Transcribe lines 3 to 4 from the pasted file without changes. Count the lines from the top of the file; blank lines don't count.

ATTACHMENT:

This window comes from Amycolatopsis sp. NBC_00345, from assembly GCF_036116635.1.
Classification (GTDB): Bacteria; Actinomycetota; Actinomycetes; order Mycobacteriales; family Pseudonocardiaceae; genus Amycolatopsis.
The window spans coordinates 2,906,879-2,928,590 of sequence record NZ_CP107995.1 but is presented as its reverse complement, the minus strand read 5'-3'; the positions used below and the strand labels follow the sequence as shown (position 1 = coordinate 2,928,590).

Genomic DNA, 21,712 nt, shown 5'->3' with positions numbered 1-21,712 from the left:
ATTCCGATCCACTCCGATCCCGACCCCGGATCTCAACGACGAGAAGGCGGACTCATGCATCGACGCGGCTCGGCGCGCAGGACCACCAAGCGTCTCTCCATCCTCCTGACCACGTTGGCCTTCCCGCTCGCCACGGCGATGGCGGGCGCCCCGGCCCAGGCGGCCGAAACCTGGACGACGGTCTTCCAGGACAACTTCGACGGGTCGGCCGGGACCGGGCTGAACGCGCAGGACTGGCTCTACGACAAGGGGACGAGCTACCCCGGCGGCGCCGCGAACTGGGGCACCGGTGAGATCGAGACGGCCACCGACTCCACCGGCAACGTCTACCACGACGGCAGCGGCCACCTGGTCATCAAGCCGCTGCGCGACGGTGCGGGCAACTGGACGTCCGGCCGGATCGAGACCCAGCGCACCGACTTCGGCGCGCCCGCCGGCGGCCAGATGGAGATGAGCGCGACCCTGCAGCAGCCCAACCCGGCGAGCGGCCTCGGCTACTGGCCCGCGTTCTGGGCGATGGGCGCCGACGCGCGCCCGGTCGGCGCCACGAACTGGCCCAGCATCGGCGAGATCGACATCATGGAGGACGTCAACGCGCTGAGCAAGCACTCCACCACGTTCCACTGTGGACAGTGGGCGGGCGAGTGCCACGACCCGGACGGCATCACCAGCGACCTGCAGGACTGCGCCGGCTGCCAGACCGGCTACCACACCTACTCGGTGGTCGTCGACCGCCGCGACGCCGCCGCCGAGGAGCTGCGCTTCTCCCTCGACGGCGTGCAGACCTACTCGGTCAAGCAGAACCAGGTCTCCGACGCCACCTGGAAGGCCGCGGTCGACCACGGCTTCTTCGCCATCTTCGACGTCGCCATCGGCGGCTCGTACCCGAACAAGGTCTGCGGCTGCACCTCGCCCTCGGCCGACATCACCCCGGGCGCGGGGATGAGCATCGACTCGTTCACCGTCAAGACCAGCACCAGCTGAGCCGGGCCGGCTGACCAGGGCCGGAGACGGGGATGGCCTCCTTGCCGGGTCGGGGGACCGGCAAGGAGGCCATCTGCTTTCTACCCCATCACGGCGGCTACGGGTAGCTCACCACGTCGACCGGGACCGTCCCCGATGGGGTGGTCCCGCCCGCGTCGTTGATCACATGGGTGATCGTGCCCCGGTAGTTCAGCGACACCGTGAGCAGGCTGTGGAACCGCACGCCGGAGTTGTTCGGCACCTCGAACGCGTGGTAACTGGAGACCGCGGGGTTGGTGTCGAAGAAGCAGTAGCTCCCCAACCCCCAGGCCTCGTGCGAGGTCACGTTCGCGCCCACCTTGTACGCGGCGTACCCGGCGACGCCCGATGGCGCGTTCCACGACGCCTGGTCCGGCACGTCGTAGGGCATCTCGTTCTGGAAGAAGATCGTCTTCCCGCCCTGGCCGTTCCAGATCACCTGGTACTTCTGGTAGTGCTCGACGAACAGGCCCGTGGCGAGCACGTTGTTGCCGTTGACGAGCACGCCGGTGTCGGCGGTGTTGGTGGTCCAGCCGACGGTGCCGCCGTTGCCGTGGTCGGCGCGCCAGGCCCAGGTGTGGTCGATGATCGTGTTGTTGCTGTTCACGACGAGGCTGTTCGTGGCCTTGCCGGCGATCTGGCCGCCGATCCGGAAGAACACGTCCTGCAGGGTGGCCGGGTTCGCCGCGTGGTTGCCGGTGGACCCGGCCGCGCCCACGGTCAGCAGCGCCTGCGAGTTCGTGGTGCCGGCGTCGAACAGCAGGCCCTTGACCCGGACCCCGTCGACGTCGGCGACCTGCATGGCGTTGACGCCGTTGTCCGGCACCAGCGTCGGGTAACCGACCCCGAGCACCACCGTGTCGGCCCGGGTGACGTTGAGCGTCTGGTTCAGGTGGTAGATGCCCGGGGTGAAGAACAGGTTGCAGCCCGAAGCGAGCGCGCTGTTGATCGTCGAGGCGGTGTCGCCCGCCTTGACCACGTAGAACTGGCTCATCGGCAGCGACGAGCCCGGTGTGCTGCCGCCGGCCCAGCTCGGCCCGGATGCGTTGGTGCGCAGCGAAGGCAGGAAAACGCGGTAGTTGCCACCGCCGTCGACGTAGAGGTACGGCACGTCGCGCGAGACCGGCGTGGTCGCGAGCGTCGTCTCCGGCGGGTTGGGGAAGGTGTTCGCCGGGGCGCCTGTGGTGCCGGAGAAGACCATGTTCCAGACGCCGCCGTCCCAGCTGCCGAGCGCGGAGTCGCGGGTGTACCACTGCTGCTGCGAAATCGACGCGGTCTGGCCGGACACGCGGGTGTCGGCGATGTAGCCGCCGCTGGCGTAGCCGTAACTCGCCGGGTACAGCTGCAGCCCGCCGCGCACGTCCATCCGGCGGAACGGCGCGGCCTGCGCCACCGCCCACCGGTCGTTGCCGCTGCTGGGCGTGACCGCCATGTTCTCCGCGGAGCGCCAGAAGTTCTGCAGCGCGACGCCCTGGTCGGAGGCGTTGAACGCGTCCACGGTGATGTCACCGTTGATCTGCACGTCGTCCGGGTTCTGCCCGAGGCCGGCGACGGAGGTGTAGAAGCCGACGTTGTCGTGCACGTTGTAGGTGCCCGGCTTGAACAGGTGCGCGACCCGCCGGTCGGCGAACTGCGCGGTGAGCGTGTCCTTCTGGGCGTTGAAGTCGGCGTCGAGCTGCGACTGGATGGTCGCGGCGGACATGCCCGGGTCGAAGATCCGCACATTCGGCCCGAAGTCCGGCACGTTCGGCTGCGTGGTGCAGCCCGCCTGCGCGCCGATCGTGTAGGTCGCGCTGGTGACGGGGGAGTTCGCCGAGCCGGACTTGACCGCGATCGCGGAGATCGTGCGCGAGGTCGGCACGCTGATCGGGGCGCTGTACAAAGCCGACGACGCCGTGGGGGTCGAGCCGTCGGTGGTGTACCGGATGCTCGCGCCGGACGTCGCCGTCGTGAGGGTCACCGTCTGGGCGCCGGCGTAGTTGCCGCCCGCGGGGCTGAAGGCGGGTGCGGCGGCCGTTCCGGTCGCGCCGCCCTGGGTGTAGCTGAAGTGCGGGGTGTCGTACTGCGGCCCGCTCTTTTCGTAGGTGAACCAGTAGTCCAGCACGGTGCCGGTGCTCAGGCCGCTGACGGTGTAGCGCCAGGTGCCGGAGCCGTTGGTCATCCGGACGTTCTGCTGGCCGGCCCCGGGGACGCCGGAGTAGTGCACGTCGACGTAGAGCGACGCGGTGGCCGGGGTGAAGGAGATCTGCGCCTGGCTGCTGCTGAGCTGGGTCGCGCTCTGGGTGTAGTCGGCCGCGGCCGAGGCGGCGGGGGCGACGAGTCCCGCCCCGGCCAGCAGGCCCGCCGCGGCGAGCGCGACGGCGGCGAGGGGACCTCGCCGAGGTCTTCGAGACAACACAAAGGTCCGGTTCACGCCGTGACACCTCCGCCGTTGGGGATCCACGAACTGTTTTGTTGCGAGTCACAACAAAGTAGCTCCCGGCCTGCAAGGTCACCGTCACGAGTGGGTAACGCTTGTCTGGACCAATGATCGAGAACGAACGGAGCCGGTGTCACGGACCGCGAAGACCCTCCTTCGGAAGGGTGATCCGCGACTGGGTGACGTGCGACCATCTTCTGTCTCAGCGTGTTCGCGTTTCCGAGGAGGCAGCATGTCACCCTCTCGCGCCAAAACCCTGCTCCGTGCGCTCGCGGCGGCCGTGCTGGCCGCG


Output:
The window spans coordinates 2,906,879-2,928,590 of sequence record NZ_CP107995.1 but is presented as its reverse complement, the minus strand read 5'-3'; the positions used below and the strand labels follow the sequence as shown (position 1 = coordinate 2,928,590).

Genomic DNA, 21,712 nt, shown 5'->3' with positions numbered 1-21,712 from the left: